present

According to a military historian (this needs confirmation from a Mauryan specialist): "military fortifications and buildings were mostly made of wood" [1] Fortified sites were present in India from the earliest times. Pre-Indus sites have been identified through the presence of stone towers and mud-bricks from 2400 BCE. There are other finds of low walls, and a second larger wall beyond the first. [2] The best example of fortifications in the Mauryan Empire are those of the capital city Pataliputra. The defensive perimeter was a palisade with 570 towers, 64 gates, and a moat six plethra wide and 30 ells deep. The walls would have encompassed 33.8 km by 25.5 km. [3]

[1]: Gabriel, Richard A. The great armies of antiquity. p. 220.

[2]: Singh, Sarva Daman. Ancient Indian Warfare: With Special Reference to the Vedic Period. Motilal Banarsidass Publ., 1989. p. 120

[3]: Schlingloff, Dieter. Fortified Cities of Ancient India: A Comparative Study. Anthem Press, 2013. p. 39


Stone Walls Mortared:
present

e.g around the village of Rajagriha. [1] [2]

[1]: Schlingloff, Dieter. Fortified Cities of Ancient India: A Comparative Study. Anthem Press, 2013. p. 39

[2]: Allchin, F. Raymond. The Archaeology of Early Historic South Asia: The Emergence of Cities and States. Cambridge: Cambridge University Press, 1995., p.225.


Settlements in a Defensive Position:
present

Modern Fortification:
absent

[1]

[1]: Schlingloff, Dieter. Fortified Cities of Ancient India: A Comparative Study. Anthem Press, 2013. p. 39


around Pataliputra [1]

[1]: (Schlingloff, D 2013, 39)


Fortified Camp:
present

Kautilya’s Arthashastra mentions fortified camps (Book X, Relating to War). Royal camps were constructed on the model of a fort. [1] [2] Site chosen by team of commander, astrologer and engineer. King’s quarters "surrounded by trenches, parapets, and a wall with gates." [3]

[1]: Schlingloff, Dieter. Fortified Cities of Ancient India: A Comparative Study. Anthem Press, 2013. p. 39

[2]: Allchin, F. Raymond. The Archaeology of Early Historic South Asia: The Emergence of Cities and States. Cambridge: Cambridge University Press, 1995., p.230.

[3]: (Bradford and Bradford 2001, 126) Bradford, Alfred S. Bradford, Pamela, M. 2001. With Arrow, Sword, and Spear: A History of Warfare in the Ancient World. Greenwood Publishing Group.


Earth Rampart:
present

e.g. earthen ramparts around cities. [1] [2]

[1]: Schlingloff, Dieter. Fortified Cities of Ancient India: A Comparative Study. Anthem Press, 2013. p. 39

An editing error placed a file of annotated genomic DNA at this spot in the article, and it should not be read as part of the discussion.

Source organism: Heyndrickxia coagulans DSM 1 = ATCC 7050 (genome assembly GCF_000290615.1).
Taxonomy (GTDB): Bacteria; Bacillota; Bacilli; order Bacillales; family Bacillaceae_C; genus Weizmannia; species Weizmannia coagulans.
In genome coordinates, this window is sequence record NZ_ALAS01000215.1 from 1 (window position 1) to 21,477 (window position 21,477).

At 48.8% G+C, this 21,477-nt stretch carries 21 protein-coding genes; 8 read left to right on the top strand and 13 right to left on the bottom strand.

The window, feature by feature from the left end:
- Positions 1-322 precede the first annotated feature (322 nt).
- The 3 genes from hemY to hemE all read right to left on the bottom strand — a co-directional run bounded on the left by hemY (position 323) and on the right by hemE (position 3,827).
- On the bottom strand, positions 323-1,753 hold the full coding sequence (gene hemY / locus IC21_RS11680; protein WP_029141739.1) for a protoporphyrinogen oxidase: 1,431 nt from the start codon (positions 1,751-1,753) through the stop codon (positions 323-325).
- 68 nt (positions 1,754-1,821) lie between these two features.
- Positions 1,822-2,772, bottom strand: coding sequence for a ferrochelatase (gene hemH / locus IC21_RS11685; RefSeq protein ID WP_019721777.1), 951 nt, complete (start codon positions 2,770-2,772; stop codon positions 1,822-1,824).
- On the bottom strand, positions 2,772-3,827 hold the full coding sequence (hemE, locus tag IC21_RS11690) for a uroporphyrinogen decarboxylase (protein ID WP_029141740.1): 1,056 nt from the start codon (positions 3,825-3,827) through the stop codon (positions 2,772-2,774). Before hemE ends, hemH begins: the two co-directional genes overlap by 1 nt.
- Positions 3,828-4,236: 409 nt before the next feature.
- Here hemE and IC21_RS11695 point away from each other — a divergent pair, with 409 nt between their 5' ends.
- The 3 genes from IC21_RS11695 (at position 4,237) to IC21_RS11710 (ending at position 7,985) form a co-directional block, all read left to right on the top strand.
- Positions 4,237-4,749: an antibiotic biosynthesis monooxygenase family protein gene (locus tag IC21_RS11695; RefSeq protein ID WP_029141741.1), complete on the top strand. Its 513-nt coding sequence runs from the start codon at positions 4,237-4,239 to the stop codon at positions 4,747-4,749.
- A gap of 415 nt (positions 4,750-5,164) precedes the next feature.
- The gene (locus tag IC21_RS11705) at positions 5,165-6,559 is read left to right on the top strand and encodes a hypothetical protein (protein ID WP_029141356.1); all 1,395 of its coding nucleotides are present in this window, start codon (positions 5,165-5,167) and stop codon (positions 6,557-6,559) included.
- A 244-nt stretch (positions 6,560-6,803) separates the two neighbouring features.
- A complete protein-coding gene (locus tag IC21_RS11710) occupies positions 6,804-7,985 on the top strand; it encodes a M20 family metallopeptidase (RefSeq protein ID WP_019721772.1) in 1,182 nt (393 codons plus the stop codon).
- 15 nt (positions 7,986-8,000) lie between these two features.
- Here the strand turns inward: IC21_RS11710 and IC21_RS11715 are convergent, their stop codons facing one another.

[2]: Allchin, F. Raymond. The Archaeology of Early Historic South Asia: The Emergence of Cities and States. Cambridge: Cambridge University Press, 1995, p.223.


Had a moat around Pataliputra so the concept of a defensive ditch as a cheap form of defensive measure would have been known to the Mauryans. Kautilya’s Arthashastra mentions ditches (Book X, Relating to War).


Complex Fortification:
absent

Referring to a period of time that appears to begin with the Mauryan era and include the first millennium CE:"The royal residence is designated with an old name the “interior city” (antaḥpura) and is described as being just as fortified as the city itself. There are even expressions where the palace wall is confused with the city wall and the castle gate with the city gate. Nonetheless, it would be a false conclusion were one to consider the royal residence, on the strength of this description, to be a citadel. We know from the narrative literature that it was easy to negotiate the moat and wall of the king’s palace by means of a pole or rope. The palace wall formed a police and not a military protection. Once besiegers had breached the city wall, the city lay at their feet. There was no last stand for the palace."". [1] Moat, ramparts, towers, gates around Pataliputra. [2] Were there concentric walls/ramparts here?

[1]: (Schlingloff 2013: 47) Seshat URL: https://www.zotero.org/groups/1051264/seshat_databank/items/itemKey/DAMFF2NV.

[2]: Schlingloff, Dieter. Fortified Cities of Ancient India: A Comparative Study. Anthem Press, 2013. p. 39



Military use of Metals

Indian iron smiths invented the ’wootz’ method of steel creation between 550-450 BCE. The Greek physician Ctesias of Cnidus commented on an Indian steel sword (or a sword of Indian steel?) in the possession of Artaxerxes II of Persia (c400 BCE). [1] At Naikund in Maharashtra: knowledge of steeling and hardening from 700 BCE. [2] Historical records show Indian steel was exported to Abyssinia in 200 BCE. (Biggs et al. 2013 citing Tripathi and Upadhyay 2009, p. 123). [3]

[1]: (Singh 1997, 102) Sarva Daman Singh. 1997. Ancient Indian Warfare: With Special Reference to the Vedic Period. Motilal Banarsidass Publishers. Delhi.

[2]: (Deshpande and Dhokey 2008) P P Deshpande. N B Dhokey. April 2008. Metallographical investigations of iron objects in ancient Vidharbha region of Maharashtra. Transactions of the Indian Institute of Metals. Volume 61. Issue 2-3. Springer. pp. 135-137.

[3]: Lynn Biggs. Berenice Bellina. Marcos Martinon-Torres. Thomas Oliver Pryce. January 2013. Prehistoric iron production technologies in the Upper Thai-MalayPeninsula: metallography and slag inclusion analyses of ironartefacts from Khao Sam Kaeo and Phu Khao Thong. Archaeological and Anthropological Sciences. Springer.


Used for cuirasses or breastplates. [1]

[1]: Singh, Sarva Daman. Ancient Indian Warfare: With Special Reference to the Vedic Period p. 116




Projectiles
Tension Siege Engine:
present